Networking

Intel, Cray to collaborate on $200M supercomputer deal

Cray has announced it’s entered a massive deal with Intel to build a new machine capable of reaching up to 180 petaflops. Current peak performance of the Tianhe-2, the most powerful supercomputer on the planet as of last November’s Top500 list, is just 54.9 petaflops. The massive new system will be built at the Argonne National Laboratory and are part of a joint collaboration between that facility, Oak Ridge, and the Lawrence Livermore National Laboratory.

The deal in question is actually for a pair of systems. The flagship supercomputer, Aurora, will be based on Cray’s “Shasta” architecture and will integrate Intel’s HPC framework. In practice, this means Xeon processors as CPUs and the successor to Knights Landing, Knights Hill. Little is known about Knights Hill — it isn’t expected until 2017 at the earliest, with a 10nm process, likely a modified Atom core (the upcoming Knights Landing will use a tweaked version of Intel’s 14nm Airmont).

The second system, Theta, appears to be more of a testbed and early prototype system, inasmuch as a 6 PFLOP system can be rightly called a testbed. Such performance would still be in the top 10 of supercomputers today. But Cray’s PR calls Theta “an early production system” and notes that Cray will have the option to deliver next-generation parallel storage systems for the supercomputer. This second system will be delivered in 2016.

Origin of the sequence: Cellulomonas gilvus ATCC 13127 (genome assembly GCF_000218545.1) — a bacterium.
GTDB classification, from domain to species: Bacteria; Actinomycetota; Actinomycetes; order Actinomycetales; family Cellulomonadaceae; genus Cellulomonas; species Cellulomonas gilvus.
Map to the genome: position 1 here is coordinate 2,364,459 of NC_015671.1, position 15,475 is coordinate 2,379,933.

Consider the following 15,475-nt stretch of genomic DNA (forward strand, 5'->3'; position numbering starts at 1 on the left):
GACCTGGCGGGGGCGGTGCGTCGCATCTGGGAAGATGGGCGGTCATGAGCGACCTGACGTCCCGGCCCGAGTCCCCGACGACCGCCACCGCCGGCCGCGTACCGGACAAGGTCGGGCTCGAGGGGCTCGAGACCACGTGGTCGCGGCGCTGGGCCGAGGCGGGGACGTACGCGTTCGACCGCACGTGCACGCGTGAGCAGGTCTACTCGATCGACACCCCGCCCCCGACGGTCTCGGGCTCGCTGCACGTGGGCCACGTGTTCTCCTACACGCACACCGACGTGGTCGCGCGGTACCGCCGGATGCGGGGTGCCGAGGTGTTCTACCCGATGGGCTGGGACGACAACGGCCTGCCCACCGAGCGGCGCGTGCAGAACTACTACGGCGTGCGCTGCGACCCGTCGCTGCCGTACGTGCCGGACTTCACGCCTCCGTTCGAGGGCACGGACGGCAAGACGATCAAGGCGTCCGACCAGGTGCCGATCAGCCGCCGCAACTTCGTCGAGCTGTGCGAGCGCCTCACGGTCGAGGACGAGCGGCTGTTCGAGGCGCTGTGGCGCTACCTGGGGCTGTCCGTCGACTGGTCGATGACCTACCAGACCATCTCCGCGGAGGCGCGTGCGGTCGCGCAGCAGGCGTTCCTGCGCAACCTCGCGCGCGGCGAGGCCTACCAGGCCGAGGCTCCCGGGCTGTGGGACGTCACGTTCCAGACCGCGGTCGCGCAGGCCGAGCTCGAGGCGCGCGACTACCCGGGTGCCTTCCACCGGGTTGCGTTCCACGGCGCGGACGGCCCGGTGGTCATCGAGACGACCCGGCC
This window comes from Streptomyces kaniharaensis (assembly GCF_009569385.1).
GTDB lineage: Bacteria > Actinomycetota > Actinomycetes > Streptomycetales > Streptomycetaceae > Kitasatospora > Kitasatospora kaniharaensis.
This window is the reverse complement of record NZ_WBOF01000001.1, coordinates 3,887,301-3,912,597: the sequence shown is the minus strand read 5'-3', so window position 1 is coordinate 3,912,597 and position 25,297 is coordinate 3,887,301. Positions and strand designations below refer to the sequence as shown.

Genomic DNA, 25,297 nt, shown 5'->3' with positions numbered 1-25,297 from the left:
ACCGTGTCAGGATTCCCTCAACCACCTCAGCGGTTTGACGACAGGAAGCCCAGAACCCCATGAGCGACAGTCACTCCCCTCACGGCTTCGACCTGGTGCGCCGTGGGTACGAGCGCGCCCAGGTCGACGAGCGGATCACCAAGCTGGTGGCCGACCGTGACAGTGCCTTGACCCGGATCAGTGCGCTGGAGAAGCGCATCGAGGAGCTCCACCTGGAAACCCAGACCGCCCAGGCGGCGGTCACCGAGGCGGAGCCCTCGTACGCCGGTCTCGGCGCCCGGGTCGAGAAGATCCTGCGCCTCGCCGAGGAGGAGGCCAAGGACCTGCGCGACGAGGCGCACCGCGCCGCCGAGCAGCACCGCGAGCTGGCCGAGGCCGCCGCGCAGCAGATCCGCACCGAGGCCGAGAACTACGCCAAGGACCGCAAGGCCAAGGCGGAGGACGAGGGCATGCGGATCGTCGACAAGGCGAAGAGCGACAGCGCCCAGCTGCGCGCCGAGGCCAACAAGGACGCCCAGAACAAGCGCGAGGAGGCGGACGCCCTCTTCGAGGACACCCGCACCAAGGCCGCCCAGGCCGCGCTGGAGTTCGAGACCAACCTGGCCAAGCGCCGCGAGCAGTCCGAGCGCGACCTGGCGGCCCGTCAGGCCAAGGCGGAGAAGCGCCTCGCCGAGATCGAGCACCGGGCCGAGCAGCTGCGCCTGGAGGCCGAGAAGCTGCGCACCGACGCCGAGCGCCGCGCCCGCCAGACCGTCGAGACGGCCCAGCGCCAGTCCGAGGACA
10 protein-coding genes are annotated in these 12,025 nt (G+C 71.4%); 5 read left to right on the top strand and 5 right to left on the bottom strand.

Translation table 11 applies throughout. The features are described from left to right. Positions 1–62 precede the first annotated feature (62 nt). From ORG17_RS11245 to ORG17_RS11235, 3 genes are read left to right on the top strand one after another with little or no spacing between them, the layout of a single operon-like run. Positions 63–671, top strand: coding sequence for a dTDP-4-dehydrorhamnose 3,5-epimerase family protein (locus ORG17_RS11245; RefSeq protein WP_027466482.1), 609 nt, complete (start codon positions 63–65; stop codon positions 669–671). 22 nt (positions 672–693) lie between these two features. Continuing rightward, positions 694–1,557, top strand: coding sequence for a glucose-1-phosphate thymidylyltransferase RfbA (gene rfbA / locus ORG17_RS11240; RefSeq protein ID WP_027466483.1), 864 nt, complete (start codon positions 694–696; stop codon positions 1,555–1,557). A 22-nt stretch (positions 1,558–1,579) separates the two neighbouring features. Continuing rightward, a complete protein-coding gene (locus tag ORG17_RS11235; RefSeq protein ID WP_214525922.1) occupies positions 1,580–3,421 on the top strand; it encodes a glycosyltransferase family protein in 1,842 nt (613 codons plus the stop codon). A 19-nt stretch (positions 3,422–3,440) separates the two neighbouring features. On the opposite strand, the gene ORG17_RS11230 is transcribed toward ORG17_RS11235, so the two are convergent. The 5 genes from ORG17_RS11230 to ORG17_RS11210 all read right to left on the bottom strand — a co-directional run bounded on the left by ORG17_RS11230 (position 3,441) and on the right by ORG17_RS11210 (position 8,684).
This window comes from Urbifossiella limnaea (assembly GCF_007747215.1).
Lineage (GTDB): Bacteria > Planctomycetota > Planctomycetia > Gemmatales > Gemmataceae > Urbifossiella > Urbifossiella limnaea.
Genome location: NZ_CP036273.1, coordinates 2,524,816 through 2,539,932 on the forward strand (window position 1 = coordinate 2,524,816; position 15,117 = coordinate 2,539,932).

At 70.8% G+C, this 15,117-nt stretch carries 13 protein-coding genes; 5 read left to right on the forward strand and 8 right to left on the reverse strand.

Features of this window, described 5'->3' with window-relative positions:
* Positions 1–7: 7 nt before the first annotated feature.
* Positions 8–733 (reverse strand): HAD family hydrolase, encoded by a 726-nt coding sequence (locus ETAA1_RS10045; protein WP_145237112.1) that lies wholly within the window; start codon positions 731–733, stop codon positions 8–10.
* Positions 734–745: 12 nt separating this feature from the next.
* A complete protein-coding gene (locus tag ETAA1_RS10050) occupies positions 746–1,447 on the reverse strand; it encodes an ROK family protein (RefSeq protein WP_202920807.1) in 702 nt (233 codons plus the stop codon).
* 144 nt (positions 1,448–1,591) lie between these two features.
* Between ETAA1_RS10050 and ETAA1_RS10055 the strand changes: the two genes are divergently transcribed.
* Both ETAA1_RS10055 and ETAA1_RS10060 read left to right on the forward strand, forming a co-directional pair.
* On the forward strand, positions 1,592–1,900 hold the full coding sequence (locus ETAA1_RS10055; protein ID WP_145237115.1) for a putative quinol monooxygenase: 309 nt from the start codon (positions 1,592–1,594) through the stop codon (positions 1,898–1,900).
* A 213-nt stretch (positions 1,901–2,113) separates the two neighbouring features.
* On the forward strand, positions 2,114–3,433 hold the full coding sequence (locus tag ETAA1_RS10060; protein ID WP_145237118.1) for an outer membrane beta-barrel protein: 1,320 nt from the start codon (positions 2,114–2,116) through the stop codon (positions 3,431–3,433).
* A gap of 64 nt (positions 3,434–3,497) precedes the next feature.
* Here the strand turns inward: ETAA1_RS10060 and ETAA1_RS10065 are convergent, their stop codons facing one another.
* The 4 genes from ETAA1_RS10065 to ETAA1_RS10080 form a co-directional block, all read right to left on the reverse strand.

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Bank Hackers Steal Millions via Malware

Nytimes

PALO ALTO, Calif. — In late 2013, an A.T.M. in Kiev started dispensing cash at seemingly random times of day. No one had put in a card or touched a button. Cameras showed that the piles of money had been swept up by customers who appeared lucky to be there at the right moment.

But when a Russian cybersecurity firm, Kaspersky Lab, was called to Ukraine to investigate, it discovered that the errant machine was the least of the bank’s problems.

Creating an SSH Proxy

Recently I was away from my "Freedom of Internet" and by that I mean.  I was in a hotel.  And they censored their internet.  Not to mention certain places filter their port access.  Like my new work.  So I can't just get to ANYTHING.

So I figured if I was ever in this situation again.  I should make sure I can get around this issue.

So here's a quick Putty explanation.  Of course you'll need SSH port forwarded to your choice.  In my example I am using 8081 because it's a common usable port.  So my 8081 goes to port 22 on my inside.

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